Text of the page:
Musk, of course, is notoriously unpredictable but one thing seems clear: Twitter’s leadership will likely look much different after the deal than it does today.
Then on Tuesday, Musk publicly criticized two of the company’s top legal executives on Twitter, leading each to face a barrage of hateful comments on the platform.
“[Musk is] probably not happy with the management team and the board, and I think that’s a big reason why the initial offer to sit on the board and see how things play out over the next two years is something he just wasn’t interested in,” said Angelo Zino, senior industry analyst at CFRA Research.
Twitter declined to comment on this story. Musk did not respond to a request for comment.
The fate of Twitter’s CEO
“It’s hard for me to see a situation where [Agrawal] remains as CEO after the deal,” said Daniel Newman, principal analyst at tech research firm Futurum Research. “It’s unfortunate because I don’t think his tenure was long enough to actually fully indict him. … I just think with Musk’s comments, it’s pretty clear that he wants to go in kind of a hard right from where the strategy was,” he said.
It’s not exactly clear what that vision is. On one hand, Musk has said he wants to “unlock” Twitter’s “enormous potential.” But on the other, he’s said his acquisition of him is not about money and he made suggestions for the platform, such as removing content restrictions, that could run counter to Twitter’s core advertising revenue model. Whatever his plans, Musk will almost certainly want to stack the company’s management team with leaders who are on the same page.
“He’ll be hiring people who understand his vision, understand the kind of work, product and culture he’s trying to create,” Newman said. “There’s no question that this is going to be a 180-degree culture shift. Tesla is known as being a very hard culture, pretty demanding of people, [while] Twitter was kind of seen as a little bit of a softer culture, a little more thoughtful about people and obviously was very attentive to a lot of social issues. … I think Musk is going to be very prudent to make sure he sorts out the talent who he thinks can help him carry his mission forward.”
Even if Musk does clean house at Twitter, it seems unlikely that the Tesla and SpaceX CEO will want to run Twitter himself, at least not for long, given his many commitments.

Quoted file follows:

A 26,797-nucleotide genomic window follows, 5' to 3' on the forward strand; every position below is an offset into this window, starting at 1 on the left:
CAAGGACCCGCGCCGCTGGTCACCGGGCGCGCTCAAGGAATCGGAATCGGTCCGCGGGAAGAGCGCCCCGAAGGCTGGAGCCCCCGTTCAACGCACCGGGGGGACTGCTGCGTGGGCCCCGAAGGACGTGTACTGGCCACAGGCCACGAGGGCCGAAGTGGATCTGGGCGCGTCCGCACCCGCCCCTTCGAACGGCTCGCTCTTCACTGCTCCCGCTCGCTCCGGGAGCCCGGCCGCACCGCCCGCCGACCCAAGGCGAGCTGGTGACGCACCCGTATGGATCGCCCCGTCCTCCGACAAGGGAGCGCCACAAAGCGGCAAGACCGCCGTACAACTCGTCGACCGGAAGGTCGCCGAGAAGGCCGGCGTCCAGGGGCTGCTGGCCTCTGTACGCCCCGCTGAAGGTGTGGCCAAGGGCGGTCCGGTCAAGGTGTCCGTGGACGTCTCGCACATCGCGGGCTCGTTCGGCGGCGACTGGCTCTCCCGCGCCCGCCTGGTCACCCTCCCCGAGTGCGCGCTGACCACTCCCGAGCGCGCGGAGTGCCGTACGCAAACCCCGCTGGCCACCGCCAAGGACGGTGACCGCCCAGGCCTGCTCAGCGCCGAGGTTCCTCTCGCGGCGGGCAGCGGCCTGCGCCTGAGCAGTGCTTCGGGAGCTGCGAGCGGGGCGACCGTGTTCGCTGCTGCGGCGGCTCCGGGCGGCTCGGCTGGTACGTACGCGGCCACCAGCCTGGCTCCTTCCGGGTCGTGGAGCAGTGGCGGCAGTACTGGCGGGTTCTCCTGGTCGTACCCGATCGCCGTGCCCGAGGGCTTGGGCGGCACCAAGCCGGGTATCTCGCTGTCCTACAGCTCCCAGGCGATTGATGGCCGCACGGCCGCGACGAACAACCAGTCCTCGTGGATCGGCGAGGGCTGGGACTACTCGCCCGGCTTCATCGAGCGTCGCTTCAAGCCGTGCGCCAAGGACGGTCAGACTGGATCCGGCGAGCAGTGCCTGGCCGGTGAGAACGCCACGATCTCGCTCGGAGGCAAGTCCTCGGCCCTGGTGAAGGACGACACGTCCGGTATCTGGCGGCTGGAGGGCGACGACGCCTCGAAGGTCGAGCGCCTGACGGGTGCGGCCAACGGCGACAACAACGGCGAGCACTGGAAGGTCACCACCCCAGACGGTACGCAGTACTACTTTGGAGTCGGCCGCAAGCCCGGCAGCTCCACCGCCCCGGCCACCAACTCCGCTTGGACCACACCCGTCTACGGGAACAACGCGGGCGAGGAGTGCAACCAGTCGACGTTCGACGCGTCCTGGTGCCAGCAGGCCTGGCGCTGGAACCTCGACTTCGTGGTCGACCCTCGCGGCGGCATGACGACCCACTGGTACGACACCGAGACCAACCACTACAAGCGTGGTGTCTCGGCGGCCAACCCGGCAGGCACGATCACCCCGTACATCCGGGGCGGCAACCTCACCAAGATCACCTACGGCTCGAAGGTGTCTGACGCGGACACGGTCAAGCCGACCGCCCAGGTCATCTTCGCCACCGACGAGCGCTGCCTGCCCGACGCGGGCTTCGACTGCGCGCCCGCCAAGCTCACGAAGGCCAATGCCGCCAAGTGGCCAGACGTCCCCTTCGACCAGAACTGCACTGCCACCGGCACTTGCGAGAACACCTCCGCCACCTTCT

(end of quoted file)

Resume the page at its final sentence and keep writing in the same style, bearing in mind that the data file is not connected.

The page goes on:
Musk may want to avoid putting himself in that position, given how reliant his other companies are on government contracts.
Many followers of the company are now speculating about whether Musk might encourage Dorsey — who stepped down as CEO in November and is set to leave the board in May — to return to a leadership role at Twitter after the deal is complete. While the Twitter cofounder also has other things on his plate from him as the CEO of financial services firm Block, Musk and Dorsey seem to get along, and may agree on a vision for the platform.
The two eccentric, billionaire, crypto-loving tech titans have traded friendly remarks on Twitter over the years. When Twitter was facing pressure from an activist investor in 2020, Musk tweeted: “Just want [to] say that I support @Jack as Twitter CEO. He has a good ❤️.” More recently, Musk complimented the new “Block Head” title Dorsey has taken on at Block.
“Elon’s goal of creating a platform that is ‘maximally trusted and broadly inclusive’ is the right one,” Dorsey said. “This is the right path…I believe it with all my heart.”
Dorsey also noted that Twitter has been “my sole issue and my biggest regret,” saying, “It has been owned by Wall Street and the ad model. Taking it back from Wall Street is the correct first step.”
In recent weeks, Dorsey has criticized Twitter’s board and suggested he takes issue with its stance as a public company.
“It wants to be a public good at a protocol level, not a company,” Dorsey said. “Solving for the problem of it being a company however, Elon is the singular solution I trust.”
In some ways, a Dorsey return under Musk would seem surprising. The Twitter cofounder oversaw the platform during many of its struggles to grow its user base and increase profits. Dorsey has also undoubtedly had at least some influence on Twitter’s existing culture, which Musk may try to overhaul. And Twitter has said Dorsey was responsible for many of the company’s biggest and most controversial decisions, most notably removing former President Donald Trump’s account, which Musk appears to oppose.
Still, if Musk’s plans for Twitter align with “what Dorsey saw the company as but lost his handle on it over the years, it could be an interesting way for him to return and run the company that he always envisioned running but never had the support to do,” Newman said.